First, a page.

Pedicab drivers waiting for passengers behind the Manila Cathedral. I think I’ll walk this time.
Colorful Palacio del Sana at Cabildo Street.
Escaping the embattling ambience of the Spanish fort and dungeons, we sought refuge at the warm and beautiful Casa Manila at General Luna Street. Rebuilt by Philippines First Lady Imelda Marcos in 1980, the museum let us experienced the lifestyle of the Spanish high society during the colonization era. From the antique furniture and crystal chandeliers, to the intricate renaissance drawings of angles and cherubim that usually adorns the ceilings of the Roman chapels - I’m thinking of moving here!
The door knocker at Casa Manila, with Roman impression.
Courtyard of Casa Manila, the only place where photo is allowed.
DH at the door of San Augustin Church, the oldest church in Philippines and UNESCO world heritage site.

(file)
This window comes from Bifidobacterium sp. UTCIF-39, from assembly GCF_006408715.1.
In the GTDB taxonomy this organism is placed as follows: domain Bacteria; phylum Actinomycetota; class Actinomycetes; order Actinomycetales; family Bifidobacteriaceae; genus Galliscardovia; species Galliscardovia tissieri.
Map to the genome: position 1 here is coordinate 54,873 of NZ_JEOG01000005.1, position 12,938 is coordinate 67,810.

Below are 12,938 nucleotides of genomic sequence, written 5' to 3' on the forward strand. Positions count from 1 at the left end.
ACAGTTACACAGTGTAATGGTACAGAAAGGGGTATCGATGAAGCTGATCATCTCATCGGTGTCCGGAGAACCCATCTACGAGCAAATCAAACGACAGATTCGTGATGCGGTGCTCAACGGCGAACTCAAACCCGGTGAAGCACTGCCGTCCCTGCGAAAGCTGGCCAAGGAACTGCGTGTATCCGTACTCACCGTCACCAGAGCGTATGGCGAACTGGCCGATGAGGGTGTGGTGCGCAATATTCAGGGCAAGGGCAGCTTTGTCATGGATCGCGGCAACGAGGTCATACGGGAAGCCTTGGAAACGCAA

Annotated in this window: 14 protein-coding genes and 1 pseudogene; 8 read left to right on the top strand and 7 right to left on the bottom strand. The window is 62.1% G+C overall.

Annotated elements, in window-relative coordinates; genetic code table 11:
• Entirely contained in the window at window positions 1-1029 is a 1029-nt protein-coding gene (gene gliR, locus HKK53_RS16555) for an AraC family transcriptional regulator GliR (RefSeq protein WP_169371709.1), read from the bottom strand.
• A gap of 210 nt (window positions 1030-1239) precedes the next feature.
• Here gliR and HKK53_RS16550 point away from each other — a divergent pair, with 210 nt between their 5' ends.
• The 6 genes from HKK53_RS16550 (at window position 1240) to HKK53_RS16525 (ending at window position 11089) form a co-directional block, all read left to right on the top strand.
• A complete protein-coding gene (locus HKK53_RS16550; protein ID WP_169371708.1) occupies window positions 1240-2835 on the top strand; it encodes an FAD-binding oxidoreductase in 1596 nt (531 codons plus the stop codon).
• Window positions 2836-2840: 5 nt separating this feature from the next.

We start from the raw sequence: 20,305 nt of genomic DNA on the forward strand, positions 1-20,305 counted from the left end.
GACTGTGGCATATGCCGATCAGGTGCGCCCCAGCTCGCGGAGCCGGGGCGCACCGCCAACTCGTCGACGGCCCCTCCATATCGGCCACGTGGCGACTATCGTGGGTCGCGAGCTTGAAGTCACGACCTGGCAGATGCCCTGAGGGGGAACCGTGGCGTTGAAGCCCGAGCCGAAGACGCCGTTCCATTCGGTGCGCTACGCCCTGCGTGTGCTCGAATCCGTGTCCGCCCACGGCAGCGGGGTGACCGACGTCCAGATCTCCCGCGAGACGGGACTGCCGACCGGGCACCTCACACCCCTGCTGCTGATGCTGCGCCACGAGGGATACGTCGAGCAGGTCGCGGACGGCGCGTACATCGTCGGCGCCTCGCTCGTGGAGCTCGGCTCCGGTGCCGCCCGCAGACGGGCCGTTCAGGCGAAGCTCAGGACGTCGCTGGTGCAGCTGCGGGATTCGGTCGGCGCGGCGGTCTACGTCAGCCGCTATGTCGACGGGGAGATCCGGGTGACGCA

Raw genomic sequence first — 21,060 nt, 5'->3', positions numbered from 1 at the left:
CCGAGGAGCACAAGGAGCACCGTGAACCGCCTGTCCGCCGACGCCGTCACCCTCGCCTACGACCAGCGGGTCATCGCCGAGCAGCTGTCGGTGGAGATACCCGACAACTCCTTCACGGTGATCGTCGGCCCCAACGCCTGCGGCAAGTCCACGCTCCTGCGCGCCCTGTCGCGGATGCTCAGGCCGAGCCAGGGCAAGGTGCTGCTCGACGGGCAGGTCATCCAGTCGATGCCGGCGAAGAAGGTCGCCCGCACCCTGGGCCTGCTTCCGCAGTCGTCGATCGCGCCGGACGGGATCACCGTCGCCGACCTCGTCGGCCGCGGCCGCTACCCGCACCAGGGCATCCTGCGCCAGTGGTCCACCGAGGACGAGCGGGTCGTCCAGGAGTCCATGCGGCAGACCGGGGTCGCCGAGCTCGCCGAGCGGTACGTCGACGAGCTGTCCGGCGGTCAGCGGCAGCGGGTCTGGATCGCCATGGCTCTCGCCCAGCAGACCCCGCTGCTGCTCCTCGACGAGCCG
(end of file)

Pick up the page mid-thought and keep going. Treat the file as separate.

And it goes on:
A street in Intramuros.
A window at Baluarte de San Andres, a bastion named after St. Andrew, brother to the apostle St. Peter. It was designed to protect the Puerta Real and southeastern part of Intramuros.
From Baluarte de San Andres we took a walk along the parapet, a path that in the past was beaten with marching army.
Walking along the Intramuros southeastern perimeter we were brought back to the Baluarte de San Francisco de Dilao, our initial starting point. Surrounded by Philippines University, Mapua Institute of Technology and Manila High School, the bastion where the Spanish artillero would stand to shoot is now teeming with students.
That was the end of our tour to Intramuros.